Using Sod to Build a Green Roof

Learn how easy it is to install a sod roof, the original eco-friendly roofing material.

| November/December 1972

Two young Plainfield, Vermont builders — Tim Rice and Steve Jacob — have decided that the time is right for a revival of the old-time sod roof. They just may be right. Sod roofs are largely free for the labor, the materials are easily found in most back yards, sod is one of the most fireproof materials going and it makes excellent insulation for all but the most severe climates (some Vermonters with turf-topped homes have seen 50 below with no complaints).

According to Tim and Steve, there's no reason why anyone building a house couldn't top it with sod . . . at least with a little advance planning. The stud construction of the typical frame structure, for instance, doesn't lend itself to sod roofing but log cabins and buildings of post and beam design are especially well suited for such a topping. The "yes or no" difference is in the amount of weight each type of structure will support.

Allowing for snow loads and your family gathering for summer breakfast on top of the house, figure that the beams and rafters under a sod roof will have to carry 100 pounds per square foot. This is twice as much weight as is supported by the corresponding beams and rafters under an ordinary roof.

Many early homesteaders selected the wood for their sod roofs' joists and supports by eye and used the by-guess-and-by-gosh method of calculating the timbers' dimensions. Such a trial and error approach can be pretty expensive and I don't recommend it . . . but if you insist on giving it a try, be dang sure to build your roof's substructure about twice as strong as you think seems reasonable. Better yet, forget such guesstimations entirely and get some professional help with the calculations.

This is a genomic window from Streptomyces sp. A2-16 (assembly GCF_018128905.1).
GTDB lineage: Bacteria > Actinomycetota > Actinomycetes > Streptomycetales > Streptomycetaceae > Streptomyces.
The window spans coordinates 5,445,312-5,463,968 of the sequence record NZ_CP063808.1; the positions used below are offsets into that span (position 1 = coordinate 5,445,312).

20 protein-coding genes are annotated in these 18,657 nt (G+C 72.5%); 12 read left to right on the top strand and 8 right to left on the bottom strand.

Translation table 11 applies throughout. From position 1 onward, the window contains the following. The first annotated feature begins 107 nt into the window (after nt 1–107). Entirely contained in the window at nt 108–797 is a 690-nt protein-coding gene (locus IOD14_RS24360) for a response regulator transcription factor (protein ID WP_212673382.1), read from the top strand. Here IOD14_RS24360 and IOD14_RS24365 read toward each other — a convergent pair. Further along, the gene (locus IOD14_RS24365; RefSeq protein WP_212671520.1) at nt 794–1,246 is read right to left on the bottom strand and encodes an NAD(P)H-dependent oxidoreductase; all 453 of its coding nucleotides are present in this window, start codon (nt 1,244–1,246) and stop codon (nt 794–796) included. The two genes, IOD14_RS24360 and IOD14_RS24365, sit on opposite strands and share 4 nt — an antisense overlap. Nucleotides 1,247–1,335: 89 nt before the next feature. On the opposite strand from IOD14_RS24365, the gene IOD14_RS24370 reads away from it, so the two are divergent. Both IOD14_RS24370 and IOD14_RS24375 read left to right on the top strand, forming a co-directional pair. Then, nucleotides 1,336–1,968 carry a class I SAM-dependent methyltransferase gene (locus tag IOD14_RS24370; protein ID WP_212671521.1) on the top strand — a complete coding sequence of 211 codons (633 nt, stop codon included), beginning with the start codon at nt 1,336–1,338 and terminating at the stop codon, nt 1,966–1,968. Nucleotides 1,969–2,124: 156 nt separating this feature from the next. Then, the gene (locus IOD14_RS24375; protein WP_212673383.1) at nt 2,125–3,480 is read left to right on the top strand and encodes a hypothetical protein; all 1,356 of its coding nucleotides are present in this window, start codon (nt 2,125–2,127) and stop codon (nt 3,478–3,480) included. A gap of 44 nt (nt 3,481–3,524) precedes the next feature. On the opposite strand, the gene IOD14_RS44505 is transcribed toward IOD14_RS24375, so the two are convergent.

If you live near a university, you can probably find an engineer who'll figure out the underpinnings of your house's sod top for a very small fee. Almost any reputable building supply house will help you with the calculations too . . . especially if the folks working there know that you intend to order materials from them.

Tim, who enjoys sharing his knowledge and experience with the construction method, advises that a sod roof works best when it has some but no more than four inches of pitch — or fall — to the foot. He says, though, that a perfectly flat roof can be made watertight if it is carefully planned. (EDITOR'S NOTE: Judging from the near-45° slopes on the sides of one of the houses shown here, a pitch of far more than four inches can also be made to work satisfactorily.)  

5/29/2015 12:50:30 PM

Where do you get service cement and what is it? How does this method compare to the pond liner approach? Labor, cost, durability.

6/18/2009 4:59:46 PM

Is any pitch needed for drainage? How flat can a roof be?

8/19/2008 3:32:09 PM

Well, I finally did it, I covered the north part of my roof with sod. My first attempt was in spring time, I covered the lower part. It grew very will, . As I have a metal roof under, it was quite easy. I figured that as insulation over that will improve and the noise will not resound inside. An other aspect is that in case of fire it could diminish the impact. We have had several high wind storms and hurricanes around Nova Scotia in the last few years that may help keeping the roof down. So I finally finished the rest today. I think that I am totally out of it, My neighbors think that I am an artist, but by this time they say that I am the kind that they should keep away from… LOL The idea is that eventually, in a couple of years most of it will be moss. Some sections are already transforming . If you wish , send me an email and I’ll send you some photos.

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